Friday, June 1, 2018

Court Throws out VAM Teacher Evaluation System in Texas

This article describes the basis for a court decision in Texas throwing out the VAM based teacher evaluation system there. The same arguments against VAM are valid in Louisiana.

Here are the key findings in Texas against the use of VAM for evaluating teachers:

  • The VAM system which was originally designed to measure farm efficiency is not comparable to teaching effectiveness.
  • The American Statistical Association found that the impact of teacher quality on student scores was 14% at most. All the other factors such as socioeconomic deficiencies make the teacher portion almost insignificant in determining VAM.
  • Some administrators were found to be basing the teacher observation portion of the teacher evaluation on the teacher's VAM score which totally invalidated the observation portion.
  • High stakes tests which are used as the basis for VAM were never designed for teacher evaluation.
  • The stability of VAM scores was found to be so erratic that it could not be relied upon to reliably evaluate teachers.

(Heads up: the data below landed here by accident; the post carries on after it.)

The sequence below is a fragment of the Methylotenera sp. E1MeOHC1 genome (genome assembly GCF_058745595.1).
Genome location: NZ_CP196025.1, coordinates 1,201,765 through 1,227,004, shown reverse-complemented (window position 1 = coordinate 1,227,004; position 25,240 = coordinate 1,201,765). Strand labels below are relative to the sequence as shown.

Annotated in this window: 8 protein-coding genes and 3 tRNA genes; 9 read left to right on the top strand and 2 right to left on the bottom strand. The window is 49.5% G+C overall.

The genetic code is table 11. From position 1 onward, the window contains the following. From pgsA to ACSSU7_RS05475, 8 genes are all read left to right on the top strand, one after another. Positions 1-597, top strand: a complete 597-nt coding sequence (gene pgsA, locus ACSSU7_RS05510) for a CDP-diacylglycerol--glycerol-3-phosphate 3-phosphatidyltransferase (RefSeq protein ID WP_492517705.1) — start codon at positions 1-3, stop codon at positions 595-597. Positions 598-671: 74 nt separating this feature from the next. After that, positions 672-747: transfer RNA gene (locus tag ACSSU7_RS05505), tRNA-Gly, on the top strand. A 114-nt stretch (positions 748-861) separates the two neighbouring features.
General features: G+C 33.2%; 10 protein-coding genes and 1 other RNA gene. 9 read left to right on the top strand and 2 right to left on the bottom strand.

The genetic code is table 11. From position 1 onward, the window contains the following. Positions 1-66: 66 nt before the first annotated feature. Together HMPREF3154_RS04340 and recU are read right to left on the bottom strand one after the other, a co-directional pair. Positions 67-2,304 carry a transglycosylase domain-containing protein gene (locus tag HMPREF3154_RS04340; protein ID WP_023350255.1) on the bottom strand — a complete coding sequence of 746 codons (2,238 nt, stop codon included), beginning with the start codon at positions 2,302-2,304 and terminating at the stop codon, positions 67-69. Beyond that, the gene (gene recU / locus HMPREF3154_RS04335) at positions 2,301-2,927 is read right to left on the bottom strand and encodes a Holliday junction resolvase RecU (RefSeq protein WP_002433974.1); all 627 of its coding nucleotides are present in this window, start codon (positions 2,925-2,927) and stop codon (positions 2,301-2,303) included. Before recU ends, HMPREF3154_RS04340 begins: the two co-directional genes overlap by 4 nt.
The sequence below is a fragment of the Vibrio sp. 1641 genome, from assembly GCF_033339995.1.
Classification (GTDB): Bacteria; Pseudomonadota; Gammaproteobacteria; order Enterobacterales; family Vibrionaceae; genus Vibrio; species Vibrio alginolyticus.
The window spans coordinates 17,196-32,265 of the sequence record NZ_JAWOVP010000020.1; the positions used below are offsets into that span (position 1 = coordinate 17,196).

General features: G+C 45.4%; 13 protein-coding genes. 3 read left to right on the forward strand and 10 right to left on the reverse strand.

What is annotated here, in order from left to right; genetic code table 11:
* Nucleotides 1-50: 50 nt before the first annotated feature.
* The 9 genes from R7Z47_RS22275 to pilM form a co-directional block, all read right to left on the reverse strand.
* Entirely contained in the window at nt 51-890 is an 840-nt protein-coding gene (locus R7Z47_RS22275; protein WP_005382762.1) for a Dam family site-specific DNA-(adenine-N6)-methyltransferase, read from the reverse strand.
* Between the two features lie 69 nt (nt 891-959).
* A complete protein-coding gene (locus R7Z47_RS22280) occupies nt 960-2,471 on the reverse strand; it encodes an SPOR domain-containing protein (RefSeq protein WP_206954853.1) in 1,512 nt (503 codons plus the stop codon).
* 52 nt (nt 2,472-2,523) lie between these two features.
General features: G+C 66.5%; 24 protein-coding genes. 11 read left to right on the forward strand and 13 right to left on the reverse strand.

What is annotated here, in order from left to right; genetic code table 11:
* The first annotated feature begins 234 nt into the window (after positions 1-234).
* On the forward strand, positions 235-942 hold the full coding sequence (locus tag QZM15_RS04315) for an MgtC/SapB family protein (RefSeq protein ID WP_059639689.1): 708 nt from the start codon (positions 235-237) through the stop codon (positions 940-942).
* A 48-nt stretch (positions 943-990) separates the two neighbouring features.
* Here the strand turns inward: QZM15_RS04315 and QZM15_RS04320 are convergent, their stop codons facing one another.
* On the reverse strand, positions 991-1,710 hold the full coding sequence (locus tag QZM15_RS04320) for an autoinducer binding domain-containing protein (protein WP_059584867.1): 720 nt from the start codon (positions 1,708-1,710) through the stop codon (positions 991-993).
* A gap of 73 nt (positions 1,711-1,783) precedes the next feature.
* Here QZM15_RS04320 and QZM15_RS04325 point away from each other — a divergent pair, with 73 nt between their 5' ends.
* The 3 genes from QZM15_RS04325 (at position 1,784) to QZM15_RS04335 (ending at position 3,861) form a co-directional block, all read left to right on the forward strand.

In addition to the flaws found in Texas, other states have fired teachers based on VAM only to find out later that the teacher from the previous year had cheated or otherwise improperly boosted student scores causing the next year VAM to be artificially low.

The major proponent of continuing to use VAM in Louisiana is the Louisiana Association of Business and Industry (LABI). LABI has appointed itself as the expert on teacher evaluation, and uses its power over the legislature to keep the VAM evaluation going. LABI likes the VAM system because it results in stack ranking of teachers, with the bottom portion of the ranking being subject to dismissal or humiliation leading to resignations. It is interesting to note that when stack ranking was used in private business it was quickly abandoned because it resulted in productivity losses. Why then is LABI insisting it be used on teachers?

LABI also does not take into account that only about 35% of teachers are subject to VAM because the other 65% do not teach students taking state tested subjects. This fact puts VAM rated teachers at a disadvantage in receiving merit pay or facing dismissal. Why would Louisiana want to continue a system of evaluation that punishes only certain teachers teaching core subjects? This is serious discrimination!

1 comment:

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